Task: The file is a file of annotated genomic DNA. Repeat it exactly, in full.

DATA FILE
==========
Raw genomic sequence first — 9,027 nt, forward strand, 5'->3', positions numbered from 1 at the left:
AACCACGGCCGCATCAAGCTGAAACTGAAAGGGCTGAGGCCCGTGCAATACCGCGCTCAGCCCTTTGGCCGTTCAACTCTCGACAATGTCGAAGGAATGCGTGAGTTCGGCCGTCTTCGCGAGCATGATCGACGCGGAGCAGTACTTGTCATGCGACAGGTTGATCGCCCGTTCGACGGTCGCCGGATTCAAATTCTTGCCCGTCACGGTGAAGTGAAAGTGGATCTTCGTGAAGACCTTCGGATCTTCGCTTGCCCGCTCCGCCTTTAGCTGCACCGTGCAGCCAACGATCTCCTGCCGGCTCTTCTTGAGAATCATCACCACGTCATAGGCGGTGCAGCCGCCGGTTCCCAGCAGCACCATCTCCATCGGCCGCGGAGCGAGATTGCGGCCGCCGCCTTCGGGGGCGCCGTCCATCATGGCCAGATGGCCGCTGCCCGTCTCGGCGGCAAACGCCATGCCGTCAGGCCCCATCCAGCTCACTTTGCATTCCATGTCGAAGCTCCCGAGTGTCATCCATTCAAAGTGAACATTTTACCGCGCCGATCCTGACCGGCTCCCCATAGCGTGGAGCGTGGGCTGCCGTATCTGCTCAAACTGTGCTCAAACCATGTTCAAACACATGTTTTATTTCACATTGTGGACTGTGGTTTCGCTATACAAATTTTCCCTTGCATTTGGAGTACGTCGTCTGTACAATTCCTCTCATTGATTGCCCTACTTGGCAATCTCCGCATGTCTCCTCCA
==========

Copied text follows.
Raw genomic sequence first — 9,027 nt, forward strand, 5'->3', positions numbered from 1 at the left:
AACCACGGCCGCATCAAGCTGAAACTGAAAGGGCTGAGGCCCGTGCAATACCGCGCTCAGCCCTTTGGCCGTTCAACTCTCGACAATGTCGAAGGAATGCGTGAGTTCGGCCGTCTTCGCGAGCATGATCGACGCGGAGCAGTACTTGTCATGCGACAGGTTGATCGCCCGTTCGACGGTCGCCGGATTCAAATTCTTGCCCGTCACGGTGAAGTGAAAGTGGATCTTCGTGAAGACCTTCGGATCTTCGCTTGCCCGCTCCGCCTTTAGCTGCACCGTGCAGCCAACGATCTCCTGCCGGCTCTTCTTGAGAATCATCACCACGTCATAGGCGGTGCAGCCGCCGGTTCCCAGCAGCACCATCTCCATCGGCCGCGGAGCGAGATTGCGGCCGCCGCCTTCGGGGGCGCCGTCCATCATGGCCAGATGGCCGCTGCCCGTCTCGGCGGCAAACGCCATGCCGTCAGGCCCCATCCAGCTCACTTTGCATTCCATGTCGAAGCTCCCGAGTGTCATCCATTCAAAGTGAACATTTTACCGCGCCGATCCTGACCGGCTCCCCATAGCGTGGAGCGTGGGCTGCCGTATCTGCTCAAACTGTGCTCAAACCATGTTCAAACACATGTTTTATTTCACATTGTGGACTGTGGTTTCGCTATACAAATTTTCCCTTGCATTTGGAGTACGTCGTCTGTACAATTCCTCTCATTGATTGCCCTACTTGGCAATCTCCGCATGTCTCCTCCA